Book Review — Eat, Memory: Great Writers at the Table: A Collection of Essays from the New York Times

Eat, Memory: Great Writers at the Table: A Collection of Essays from the New York Times
Amanda Hesser (Editor)
W. W. Norton & Company, 2008

I began my writing career wanting to be an essayist until I discovered that most people have little interest in reading essays. Or writing good ones, since it reminds them too much of being forced to do so at school. Having said that, someone other than me must enjoy the things because the New York Times ran a regular column of food essays, written not so much by food writers but by authors, columnists, and other people of note.

In her introduction, editor Amanda Hesser states:

There was just one rule: nothing sentimental. No one wants to read an overwrought paean to Grandma’s corn bread. But we might well be interested in why your grandma made it whenever she was lonely.

Hesser does a good job of weeding out the sentimental and serving up a collection of mostly fun and quirky stories. A few of them fell flat for me, as is the case with any anthology — you’re never going to love everything — but many of them were enjoyable reads.

Chef Gabrielle Hamilton’s piece on interviewing an aspiring line cook who happened to be blind was both amusing and relatable. There was a deaf man in many of my own classes at chef school, and while he had an ASL translator for the theory classes, the two of them together in the kitchens for practical labs became a real danger to themselves and others as we all moved around with hot pans.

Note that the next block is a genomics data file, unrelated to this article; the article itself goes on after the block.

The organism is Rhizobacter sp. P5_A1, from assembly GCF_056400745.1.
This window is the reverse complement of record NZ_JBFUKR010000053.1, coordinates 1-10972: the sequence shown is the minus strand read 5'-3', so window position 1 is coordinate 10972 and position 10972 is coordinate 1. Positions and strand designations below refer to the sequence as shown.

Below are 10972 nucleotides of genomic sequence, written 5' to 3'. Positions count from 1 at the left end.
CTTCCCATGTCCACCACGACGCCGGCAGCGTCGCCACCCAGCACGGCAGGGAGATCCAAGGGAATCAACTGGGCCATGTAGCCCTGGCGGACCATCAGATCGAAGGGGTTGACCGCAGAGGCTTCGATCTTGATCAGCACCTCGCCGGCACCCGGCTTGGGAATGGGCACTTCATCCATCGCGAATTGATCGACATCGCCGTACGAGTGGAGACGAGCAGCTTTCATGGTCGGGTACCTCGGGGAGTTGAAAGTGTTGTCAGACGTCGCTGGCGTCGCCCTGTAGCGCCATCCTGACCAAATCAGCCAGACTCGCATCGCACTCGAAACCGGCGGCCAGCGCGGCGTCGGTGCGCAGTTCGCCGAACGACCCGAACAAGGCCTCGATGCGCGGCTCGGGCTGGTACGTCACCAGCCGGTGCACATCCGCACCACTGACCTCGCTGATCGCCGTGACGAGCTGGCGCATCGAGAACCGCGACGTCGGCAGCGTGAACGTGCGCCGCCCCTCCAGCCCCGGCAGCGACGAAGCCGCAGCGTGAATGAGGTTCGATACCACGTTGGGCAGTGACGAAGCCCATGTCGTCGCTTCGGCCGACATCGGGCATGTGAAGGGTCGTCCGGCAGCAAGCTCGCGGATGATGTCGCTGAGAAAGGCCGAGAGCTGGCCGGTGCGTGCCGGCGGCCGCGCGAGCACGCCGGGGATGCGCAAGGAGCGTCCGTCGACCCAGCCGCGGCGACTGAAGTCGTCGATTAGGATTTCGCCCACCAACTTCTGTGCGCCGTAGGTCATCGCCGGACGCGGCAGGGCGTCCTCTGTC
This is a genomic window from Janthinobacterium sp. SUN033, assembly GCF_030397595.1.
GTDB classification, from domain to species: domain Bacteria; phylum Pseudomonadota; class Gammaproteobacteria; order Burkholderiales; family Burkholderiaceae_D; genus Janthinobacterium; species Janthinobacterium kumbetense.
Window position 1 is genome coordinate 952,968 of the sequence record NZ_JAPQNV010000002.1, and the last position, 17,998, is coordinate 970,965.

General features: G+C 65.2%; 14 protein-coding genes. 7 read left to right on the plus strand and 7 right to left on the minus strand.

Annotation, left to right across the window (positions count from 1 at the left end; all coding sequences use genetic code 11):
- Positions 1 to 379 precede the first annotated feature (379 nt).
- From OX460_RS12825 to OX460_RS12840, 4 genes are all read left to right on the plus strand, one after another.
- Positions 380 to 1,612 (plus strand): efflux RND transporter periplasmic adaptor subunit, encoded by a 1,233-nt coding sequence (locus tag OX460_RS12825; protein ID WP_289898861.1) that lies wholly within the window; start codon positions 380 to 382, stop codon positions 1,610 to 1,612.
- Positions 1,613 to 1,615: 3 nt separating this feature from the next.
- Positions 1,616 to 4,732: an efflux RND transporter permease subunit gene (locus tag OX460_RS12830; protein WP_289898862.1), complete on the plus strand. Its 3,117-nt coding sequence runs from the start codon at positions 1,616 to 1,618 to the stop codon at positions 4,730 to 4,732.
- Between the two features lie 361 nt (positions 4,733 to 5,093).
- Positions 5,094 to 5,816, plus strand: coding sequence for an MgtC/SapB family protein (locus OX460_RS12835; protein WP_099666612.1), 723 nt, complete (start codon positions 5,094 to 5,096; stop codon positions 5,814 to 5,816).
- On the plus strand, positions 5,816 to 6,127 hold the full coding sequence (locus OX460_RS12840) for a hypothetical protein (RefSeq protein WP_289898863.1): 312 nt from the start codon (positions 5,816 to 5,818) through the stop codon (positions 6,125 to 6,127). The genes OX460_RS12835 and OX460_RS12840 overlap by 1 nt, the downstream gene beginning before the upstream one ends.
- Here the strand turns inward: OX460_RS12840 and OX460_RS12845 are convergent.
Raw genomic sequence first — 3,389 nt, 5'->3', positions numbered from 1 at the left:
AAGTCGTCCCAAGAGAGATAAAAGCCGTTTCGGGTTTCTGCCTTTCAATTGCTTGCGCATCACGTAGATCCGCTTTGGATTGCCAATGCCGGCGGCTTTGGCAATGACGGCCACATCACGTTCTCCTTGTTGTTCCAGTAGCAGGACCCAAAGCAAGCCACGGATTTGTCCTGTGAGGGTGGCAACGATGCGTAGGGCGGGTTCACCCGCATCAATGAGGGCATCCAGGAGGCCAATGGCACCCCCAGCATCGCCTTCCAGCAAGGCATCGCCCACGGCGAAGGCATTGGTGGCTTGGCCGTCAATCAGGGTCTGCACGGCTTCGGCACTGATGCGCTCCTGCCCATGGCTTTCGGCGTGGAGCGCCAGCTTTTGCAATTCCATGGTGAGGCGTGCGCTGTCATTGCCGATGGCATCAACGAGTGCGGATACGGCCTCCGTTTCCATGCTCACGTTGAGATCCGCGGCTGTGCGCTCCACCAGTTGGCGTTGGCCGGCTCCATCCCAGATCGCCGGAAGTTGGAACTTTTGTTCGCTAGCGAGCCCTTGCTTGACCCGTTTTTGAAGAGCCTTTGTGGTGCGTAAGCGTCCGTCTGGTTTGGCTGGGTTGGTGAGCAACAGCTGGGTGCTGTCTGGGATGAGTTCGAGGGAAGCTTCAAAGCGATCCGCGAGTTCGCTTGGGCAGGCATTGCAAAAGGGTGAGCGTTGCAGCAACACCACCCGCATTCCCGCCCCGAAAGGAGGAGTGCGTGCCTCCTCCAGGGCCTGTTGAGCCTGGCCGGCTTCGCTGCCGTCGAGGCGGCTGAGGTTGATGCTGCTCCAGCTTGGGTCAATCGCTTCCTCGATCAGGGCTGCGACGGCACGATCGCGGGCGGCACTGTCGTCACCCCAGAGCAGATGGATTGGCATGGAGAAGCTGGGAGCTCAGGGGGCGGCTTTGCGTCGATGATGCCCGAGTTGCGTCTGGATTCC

Family Menu by Allen Shawn tells the story of his institutionalized sister celebrating her birthday outside of her home for the first time in decades and how she adapted so beautifully when her family all expected her to have a meltdown because things were different. This is a lovely look at the boxes we force each other into simply because we think they cannot accept change.

Tucker Carlson’s piece about working in a baked beans factory is one of the best of the collection, with a sharp wittiness and charm that is belied by his caustic TV persona.

Many of the essays come with a related recipe, including the excerpt from Julia Child’s My Life in France which offers the trio of recipes that caused Child to fail her first attempt at her chef’s diploma at Le Cordon Bleu.

Overall this is an enjoyable collection of essays that remains fairly timeless. Ten years after publication, none of them are especially dated. And while not all of the selected works are great or even memorable, there are enough gems here to make it a worthwhile read.

Book Review — Food on the Page: Cookbooks and American Culture

Food on the Page: Cookbooks and American Culture
Megan J. Elias
University of Pennsylvania Press, 2017

The history of the cookbook is long and varied, but can often be used to trace the overall history and social norms of a specific culture. In Food on the Page Megan J. Elias, a historian and gastronomist from Boston University’s Metropolitan College traces American culture through the first domestically-published cookbooks to present day.

Cookbooks became prevalent in the 1800s, when community-based compendiums were a way for the contributor to show social status by offering recipes for unique dishes. Elias points out that for a long time, the most-contributed pie recipe was lemon, questioning the idea of apple pie as the epitome of American desserts.